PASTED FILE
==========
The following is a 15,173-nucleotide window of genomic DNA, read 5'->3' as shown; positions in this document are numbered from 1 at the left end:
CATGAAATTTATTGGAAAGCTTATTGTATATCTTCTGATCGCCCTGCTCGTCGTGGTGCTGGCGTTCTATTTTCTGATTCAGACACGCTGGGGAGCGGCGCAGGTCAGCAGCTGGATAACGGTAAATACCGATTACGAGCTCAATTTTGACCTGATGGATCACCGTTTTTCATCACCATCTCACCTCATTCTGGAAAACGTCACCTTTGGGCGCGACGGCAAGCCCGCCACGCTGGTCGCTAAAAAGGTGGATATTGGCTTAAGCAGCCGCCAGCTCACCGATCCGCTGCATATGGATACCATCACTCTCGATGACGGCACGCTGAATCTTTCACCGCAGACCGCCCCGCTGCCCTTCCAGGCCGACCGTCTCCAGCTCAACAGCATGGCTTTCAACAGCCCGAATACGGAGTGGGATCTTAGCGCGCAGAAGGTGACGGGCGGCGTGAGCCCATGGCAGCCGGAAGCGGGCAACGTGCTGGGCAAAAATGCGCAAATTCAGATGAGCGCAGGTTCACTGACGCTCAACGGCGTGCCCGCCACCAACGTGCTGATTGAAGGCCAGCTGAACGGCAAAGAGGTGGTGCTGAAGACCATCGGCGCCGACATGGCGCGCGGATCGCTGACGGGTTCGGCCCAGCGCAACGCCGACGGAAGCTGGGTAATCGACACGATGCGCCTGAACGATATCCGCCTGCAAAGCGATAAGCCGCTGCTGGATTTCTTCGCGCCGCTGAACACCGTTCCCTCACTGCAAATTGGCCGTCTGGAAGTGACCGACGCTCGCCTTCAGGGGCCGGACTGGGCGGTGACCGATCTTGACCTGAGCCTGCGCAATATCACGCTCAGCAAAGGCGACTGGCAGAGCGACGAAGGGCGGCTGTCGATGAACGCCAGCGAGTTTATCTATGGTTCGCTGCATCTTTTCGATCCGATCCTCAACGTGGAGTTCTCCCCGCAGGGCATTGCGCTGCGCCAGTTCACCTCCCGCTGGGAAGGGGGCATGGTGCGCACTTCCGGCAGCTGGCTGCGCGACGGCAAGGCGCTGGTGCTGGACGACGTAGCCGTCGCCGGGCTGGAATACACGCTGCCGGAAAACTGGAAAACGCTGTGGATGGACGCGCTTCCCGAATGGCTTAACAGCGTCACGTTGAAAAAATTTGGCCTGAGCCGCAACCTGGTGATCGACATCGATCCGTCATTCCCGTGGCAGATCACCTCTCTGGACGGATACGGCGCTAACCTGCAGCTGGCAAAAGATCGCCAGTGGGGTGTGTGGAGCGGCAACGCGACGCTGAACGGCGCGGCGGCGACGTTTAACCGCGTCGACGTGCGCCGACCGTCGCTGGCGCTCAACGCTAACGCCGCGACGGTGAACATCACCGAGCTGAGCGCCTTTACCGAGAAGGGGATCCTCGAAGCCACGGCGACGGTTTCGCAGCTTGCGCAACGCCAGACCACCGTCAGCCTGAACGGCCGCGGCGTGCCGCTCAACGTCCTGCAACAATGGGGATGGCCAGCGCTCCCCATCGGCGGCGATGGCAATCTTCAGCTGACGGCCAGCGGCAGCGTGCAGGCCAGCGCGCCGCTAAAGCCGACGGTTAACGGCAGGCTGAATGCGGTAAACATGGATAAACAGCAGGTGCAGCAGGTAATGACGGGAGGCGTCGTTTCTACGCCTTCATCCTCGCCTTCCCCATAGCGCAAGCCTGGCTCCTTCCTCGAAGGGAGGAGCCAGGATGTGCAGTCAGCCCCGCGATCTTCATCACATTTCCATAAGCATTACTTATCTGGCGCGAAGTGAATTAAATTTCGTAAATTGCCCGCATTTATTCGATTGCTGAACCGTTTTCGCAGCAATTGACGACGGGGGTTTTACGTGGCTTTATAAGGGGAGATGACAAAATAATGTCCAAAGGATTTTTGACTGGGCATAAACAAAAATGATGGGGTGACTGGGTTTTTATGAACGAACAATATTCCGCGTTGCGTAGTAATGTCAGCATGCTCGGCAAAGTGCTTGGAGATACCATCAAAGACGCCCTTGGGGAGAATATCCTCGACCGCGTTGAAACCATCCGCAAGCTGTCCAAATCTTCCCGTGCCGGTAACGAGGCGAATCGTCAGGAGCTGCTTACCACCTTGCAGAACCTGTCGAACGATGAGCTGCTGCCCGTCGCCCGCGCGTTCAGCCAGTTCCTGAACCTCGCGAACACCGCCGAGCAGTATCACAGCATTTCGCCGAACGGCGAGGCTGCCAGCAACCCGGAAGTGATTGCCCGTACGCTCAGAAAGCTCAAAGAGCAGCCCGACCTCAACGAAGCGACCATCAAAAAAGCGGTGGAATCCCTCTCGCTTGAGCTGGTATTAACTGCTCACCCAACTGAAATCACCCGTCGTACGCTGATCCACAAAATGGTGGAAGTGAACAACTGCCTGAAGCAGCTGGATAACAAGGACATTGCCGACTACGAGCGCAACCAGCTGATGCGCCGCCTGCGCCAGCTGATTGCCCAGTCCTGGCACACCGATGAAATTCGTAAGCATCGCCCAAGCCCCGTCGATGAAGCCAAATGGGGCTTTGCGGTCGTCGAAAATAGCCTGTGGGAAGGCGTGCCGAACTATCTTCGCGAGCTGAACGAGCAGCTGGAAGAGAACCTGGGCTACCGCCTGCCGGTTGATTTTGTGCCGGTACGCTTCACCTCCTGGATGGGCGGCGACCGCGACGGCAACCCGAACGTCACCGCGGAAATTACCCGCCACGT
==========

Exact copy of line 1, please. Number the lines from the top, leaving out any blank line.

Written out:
The following is a 15,173-nucleotide window of genomic DNA, read 5'->3' as shown; positions in this document are numbered from 1 at the left end: